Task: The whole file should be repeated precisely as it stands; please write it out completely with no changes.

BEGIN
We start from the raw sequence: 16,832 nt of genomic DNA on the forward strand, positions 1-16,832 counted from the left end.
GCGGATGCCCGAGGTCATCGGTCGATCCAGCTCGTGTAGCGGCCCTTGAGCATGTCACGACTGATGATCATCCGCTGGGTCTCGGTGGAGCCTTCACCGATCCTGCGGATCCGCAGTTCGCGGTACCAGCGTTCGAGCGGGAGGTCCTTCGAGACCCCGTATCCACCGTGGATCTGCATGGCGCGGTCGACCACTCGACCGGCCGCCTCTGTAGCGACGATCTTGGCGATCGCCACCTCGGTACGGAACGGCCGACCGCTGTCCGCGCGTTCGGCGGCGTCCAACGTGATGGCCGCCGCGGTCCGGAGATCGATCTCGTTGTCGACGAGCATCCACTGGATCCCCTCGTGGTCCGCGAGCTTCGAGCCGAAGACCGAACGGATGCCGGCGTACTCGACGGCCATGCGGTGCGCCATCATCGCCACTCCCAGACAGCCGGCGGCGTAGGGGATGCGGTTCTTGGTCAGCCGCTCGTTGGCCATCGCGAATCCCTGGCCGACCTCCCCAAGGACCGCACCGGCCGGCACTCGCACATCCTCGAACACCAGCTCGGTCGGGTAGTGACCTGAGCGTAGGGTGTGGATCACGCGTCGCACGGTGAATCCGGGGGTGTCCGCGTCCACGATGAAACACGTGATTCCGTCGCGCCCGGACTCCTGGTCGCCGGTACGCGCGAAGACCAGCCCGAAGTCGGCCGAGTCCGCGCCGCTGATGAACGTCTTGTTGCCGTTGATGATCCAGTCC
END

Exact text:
We start from the raw sequence: 16,832 nt of genomic DNA on the forward strand, positions 1-16,832 counted from the left end.
GCGGATGCCCGAGGTCATCGGTCGATCCAGCTCGTGTAGCGGCCCTTGAGCATGTCACGACTGATGATCATCCGCTGGGTCTCGGTGGAGCCTTCACCGATCCTGCGGATCCGCAGTTCGCGGTACCAGCGTTCGAGCGGGAGGTCCTTCGAGACCCCGTATCCACCGTGGATCTGCATGGCGCGGTCGACCACTCGACCGGCCGCCTCTGTAGCGACGATCTTGGCGATCGCCACCTCGGTACGGAACGGCCGACCGCTGTCCGCGCGTTCGGCGGCGTCCAACGTGATGGCCGCCGCGGTCCGGAGATCGATCTCGTTGTCGACGAGCATCCACTGGATCCCCTCGTGGTCCGCGAGCTTCGAGCCGAAGACCGAACGGATGCCGGCGTACTCGACGGCCATGCGGTGCGCCATCATCGCCACTCCCAGACAGCCGGCGGCGTAGGGGATGCGGTTCTTGGTCAGCCGCTCGTTGGCCATCGCGAATCCCTGGCCGACCTCCCCAAGGACCGCACCGGCCGGCACTCGCACATCCTCGAACACCAGCTCGGTCGGGTAGTGACCTGAGCGTAGGGTGTGGATCACGCGTCGCACGGTGAATCCGGGGGTGTCCGCGTCCACGATGAAACACGTGATTCCGTCGCGCCCGGACTCCTGGTCGCCGGTACGCGCGAAGACCAGCCCGAAGTCGGCCGAGTCCGCGCCGCTGATGAACGTCTTGTTGCCGTTGATGATCCAGTCC